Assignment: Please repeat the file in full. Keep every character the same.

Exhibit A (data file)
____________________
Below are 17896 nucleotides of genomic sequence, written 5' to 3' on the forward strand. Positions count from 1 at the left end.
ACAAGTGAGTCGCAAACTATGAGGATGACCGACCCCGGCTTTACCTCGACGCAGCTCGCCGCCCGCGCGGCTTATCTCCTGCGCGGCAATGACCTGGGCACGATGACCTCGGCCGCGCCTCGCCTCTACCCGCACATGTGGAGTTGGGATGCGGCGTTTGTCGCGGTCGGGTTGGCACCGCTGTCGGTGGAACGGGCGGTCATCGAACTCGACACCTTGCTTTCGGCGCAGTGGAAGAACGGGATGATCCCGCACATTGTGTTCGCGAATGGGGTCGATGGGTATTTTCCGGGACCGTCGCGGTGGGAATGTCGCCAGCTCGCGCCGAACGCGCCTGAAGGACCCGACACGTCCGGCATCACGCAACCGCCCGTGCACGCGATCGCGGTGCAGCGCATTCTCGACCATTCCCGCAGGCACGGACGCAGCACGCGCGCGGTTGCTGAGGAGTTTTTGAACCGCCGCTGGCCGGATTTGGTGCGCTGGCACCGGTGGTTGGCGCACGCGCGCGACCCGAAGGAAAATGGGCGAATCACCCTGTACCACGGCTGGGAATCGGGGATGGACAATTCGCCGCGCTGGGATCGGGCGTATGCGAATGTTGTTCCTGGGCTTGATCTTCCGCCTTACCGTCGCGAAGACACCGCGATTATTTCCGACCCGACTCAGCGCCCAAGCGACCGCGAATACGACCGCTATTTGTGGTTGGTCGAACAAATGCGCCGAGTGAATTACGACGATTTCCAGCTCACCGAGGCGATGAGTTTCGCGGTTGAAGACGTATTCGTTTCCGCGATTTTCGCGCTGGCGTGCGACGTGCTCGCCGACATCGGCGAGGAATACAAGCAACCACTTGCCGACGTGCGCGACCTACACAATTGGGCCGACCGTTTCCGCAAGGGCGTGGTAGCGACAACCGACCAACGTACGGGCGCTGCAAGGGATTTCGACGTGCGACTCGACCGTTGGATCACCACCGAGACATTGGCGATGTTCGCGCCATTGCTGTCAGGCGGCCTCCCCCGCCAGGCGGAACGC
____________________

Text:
Below are 17896 nucleotides of genomic sequence, written 5' to 3' on the forward strand. Positions count from 1 at the left end.
ACAAGTGAGTCGCAAACTATGAGGATGACCGACCCCGGCTTTACCTCGACGCAGCTCGCCGCCCGCGCGGCTTATCTCCTGCGCGGCAATGACCTGGGCACGATGACCTCGGCCGCGCCTCGCCTCTACCCGCACATGTGGAGTTGGGATGCGGCGTTTGTCGCGGTCGGGTTGGCACCGCTGTCGGTGGAACGGGCGGTCATCGAACTCGACACCTTGCTTTCGGCGCAGTGGAAGAACGGGATGATCCCGCACATTGTGTTCGCGAATGGGGTCGATGGGTATTTTCCGGGACCGTCGCGGTGGGAATGTCGCCAGCTCGCGCCGAACGCGCCTGAAGGACCCGACACGTCCGGCATCACGCAACCGCCCGTGCACGCGATCGCGGTGCAGCGCATTCTCGACCATTCCCGCAGGCACGGACGCAGCACGCGCGCGGTTGCTGAGGAGTTTTTGAACCGCCGCTGGCCGGATTTGGTGCGCTGGCACCGGTGGTTGGCGCACGCGCGCGACCCGAAGGAAAATGGGCGAATCACCCTGTACCACGGCTGGGAATCGGGGATGGACAATTCGCCGCGCTGGGATCGGGCGTATGCGAATGTTGTTCCTGGGCTTGATCTTCCGCCTTACCGTCGCGAAGACACCGCGATTATTTCCGACCCGACTCAGCGCCCAAGCGACCGCGAATACGACCGCTATTTGTGGTTGGTCGAACAAATGCGCCGAGTGAATTACGACGATTTCCAGCTCACCGAGGCGATGAGTTTCGCGGTTGAAGACGTATTCGTTTCCGCGATTTTCGCGCTGGCGTGCGACGTGCTCGCCGACATCGGCGAGGAATACAAGCAACCACTTGCCGACGTGCGCGACCTACACAATTGGGCCGACCGTTTCCGCAAGGGCGTGGTAGCGACAACCGACCAACGTACGGGCGCTGCAAGGGATTTCGACGTGCGACTCGACCGTTGGATCACCACCGAGACATTGGCGATGTTCGCGCCATTGCTGTCAGGCGGCCTCCCCCGCCAGGCGGAACGC